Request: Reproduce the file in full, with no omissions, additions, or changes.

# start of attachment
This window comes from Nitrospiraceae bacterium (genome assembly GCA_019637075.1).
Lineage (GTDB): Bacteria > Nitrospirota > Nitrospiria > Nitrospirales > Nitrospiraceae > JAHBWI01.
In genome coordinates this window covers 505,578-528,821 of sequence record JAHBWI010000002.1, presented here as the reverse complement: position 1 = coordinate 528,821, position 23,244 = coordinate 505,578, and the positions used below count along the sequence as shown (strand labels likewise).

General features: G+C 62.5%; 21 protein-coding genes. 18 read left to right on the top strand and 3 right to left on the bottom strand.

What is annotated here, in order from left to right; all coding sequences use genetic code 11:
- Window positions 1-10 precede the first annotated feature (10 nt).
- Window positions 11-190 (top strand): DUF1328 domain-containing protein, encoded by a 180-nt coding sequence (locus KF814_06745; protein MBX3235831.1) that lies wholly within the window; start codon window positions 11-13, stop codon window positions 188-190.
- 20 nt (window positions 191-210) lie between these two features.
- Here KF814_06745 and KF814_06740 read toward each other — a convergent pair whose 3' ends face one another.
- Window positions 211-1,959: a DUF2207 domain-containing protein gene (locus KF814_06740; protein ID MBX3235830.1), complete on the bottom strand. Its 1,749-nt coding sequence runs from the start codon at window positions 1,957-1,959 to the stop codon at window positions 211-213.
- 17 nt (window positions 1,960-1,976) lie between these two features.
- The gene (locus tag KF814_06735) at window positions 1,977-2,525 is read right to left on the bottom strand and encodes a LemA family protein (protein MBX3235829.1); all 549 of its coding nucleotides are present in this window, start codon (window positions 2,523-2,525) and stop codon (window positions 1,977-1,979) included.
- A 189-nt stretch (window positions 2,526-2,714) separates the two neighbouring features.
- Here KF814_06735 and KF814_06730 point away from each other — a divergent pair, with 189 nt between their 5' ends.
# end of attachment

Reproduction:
This window comes from Nitrospiraceae bacterium (genome assembly GCA_019637075.1).
Lineage (GTDB): Bacteria > Nitrospirota > Nitrospiria > Nitrospirales > Nitrospiraceae > JAHBWI01.
In genome coordinates this window covers 505,578-528,821 of sequence record JAHBWI010000002.1, presented here as the reverse complement: position 1 = coordinate 528,821, position 23,244 = coordinate 505,578, and the positions used below count along the sequence as shown (strand labels likewise).

General features: G+C 62.5%; 21 protein-coding genes. 18 read left to right on the top strand and 3 right to left on the bottom strand.

What is annotated here, in order from left to right; all coding sequences use genetic code 11:
- Window positions 1-10 precede the first annotated feature (10 nt).
- Window positions 11-190 (top strand): DUF1328 domain-containing protein, encoded by a 180-nt coding sequence (locus KF814_06745; protein MBX3235831.1) that lies wholly within the window; start codon window positions 11-13, stop codon window positions 188-190.
- 20 nt (window positions 191-210) lie between these two features.
- Here KF814_06745 and KF814_06740 read toward each other — a convergent pair whose 3' ends face one another.
- Window positions 211-1,959: a DUF2207 domain-containing protein gene (locus KF814_06740; protein ID MBX3235830.1), complete on the bottom strand. Its 1,749-nt coding sequence runs from the start codon at window positions 1,957-1,959 to the stop codon at window positions 211-213.
- 17 nt (window positions 1,960-1,976) lie between these two features.
- The gene (locus tag KF814_06735) at window positions 1,977-2,525 is read right to left on the bottom strand and encodes a LemA family protein (protein MBX3235829.1); all 549 of its coding nucleotides are present in this window, start codon (window positions 2,523-2,525) and stop codon (window positions 1,977-1,979) included.
- A 189-nt stretch (window positions 2,526-2,714) separates the two neighbouring features.
- Here KF814_06735 and KF814_06730 point away from each other — a divergent pair, with 189 nt between their 5' ends.